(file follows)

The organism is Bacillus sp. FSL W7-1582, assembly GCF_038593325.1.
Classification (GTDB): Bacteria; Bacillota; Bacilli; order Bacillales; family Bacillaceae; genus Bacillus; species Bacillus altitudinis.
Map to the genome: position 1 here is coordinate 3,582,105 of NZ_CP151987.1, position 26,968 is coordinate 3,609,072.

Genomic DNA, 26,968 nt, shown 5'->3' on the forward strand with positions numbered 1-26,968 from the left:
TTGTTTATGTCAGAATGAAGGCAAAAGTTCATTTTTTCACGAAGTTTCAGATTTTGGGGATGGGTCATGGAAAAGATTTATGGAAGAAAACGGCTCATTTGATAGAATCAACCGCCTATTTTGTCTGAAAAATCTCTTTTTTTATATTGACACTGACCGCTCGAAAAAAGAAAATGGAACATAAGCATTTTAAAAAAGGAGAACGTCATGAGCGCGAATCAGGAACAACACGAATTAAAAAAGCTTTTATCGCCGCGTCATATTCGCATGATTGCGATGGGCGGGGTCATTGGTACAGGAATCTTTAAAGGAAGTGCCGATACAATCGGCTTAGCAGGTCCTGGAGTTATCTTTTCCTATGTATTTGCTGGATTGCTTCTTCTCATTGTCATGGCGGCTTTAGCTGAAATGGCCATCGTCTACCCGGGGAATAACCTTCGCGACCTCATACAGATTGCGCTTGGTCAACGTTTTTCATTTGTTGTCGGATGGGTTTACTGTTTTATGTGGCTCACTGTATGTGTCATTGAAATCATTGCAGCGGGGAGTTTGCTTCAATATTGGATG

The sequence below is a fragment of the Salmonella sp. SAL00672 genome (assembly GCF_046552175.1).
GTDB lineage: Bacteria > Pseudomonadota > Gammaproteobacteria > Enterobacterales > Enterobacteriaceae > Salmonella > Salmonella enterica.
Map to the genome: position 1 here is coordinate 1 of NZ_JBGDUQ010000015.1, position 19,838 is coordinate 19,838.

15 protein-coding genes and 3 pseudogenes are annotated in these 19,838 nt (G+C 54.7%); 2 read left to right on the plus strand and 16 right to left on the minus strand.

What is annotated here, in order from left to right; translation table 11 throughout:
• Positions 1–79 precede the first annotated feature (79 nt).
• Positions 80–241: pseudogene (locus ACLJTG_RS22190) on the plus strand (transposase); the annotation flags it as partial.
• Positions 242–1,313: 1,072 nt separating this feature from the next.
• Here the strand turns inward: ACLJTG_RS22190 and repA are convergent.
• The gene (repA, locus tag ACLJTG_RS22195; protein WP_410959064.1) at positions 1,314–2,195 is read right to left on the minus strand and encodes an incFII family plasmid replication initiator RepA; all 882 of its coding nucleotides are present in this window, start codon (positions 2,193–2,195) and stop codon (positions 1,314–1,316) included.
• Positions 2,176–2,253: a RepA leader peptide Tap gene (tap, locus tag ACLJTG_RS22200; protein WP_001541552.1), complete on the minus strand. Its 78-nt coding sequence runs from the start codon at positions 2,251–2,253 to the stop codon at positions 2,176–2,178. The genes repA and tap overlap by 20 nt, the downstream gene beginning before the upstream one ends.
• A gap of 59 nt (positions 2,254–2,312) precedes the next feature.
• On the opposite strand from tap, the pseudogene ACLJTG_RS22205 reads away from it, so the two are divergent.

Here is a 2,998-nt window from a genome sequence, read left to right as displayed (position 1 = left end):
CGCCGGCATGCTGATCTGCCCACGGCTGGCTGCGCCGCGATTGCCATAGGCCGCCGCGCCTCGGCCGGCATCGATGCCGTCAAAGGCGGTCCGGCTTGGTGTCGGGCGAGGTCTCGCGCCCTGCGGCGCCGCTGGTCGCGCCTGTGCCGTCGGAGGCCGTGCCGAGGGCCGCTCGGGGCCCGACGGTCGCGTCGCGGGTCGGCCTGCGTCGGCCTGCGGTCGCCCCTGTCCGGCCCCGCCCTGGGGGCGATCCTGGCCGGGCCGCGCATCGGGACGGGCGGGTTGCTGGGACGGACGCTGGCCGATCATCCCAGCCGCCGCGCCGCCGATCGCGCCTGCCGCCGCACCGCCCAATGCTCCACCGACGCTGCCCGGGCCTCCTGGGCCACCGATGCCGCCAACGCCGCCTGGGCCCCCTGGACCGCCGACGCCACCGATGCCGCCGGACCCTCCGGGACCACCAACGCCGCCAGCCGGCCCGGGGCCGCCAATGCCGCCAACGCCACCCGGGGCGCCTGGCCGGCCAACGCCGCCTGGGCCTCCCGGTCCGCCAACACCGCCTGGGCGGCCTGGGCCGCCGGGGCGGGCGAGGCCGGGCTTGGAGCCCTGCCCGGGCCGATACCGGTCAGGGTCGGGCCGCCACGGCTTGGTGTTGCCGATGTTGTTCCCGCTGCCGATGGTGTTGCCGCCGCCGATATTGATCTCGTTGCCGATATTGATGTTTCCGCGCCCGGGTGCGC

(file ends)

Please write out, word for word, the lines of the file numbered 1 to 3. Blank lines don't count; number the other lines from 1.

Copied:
The organism is Bacillus sp. FSL W7-1582, assembly GCF_038593325.1.
Classification (GTDB): Bacteria; Bacillota; Bacilli; order Bacillales; family Bacillaceae; genus Bacillus; species Bacillus altitudinis.
Map to the genome: position 1 here is coordinate 3,582,105 of NZ_CP151987.1, position 26,968 is coordinate 3,609,072.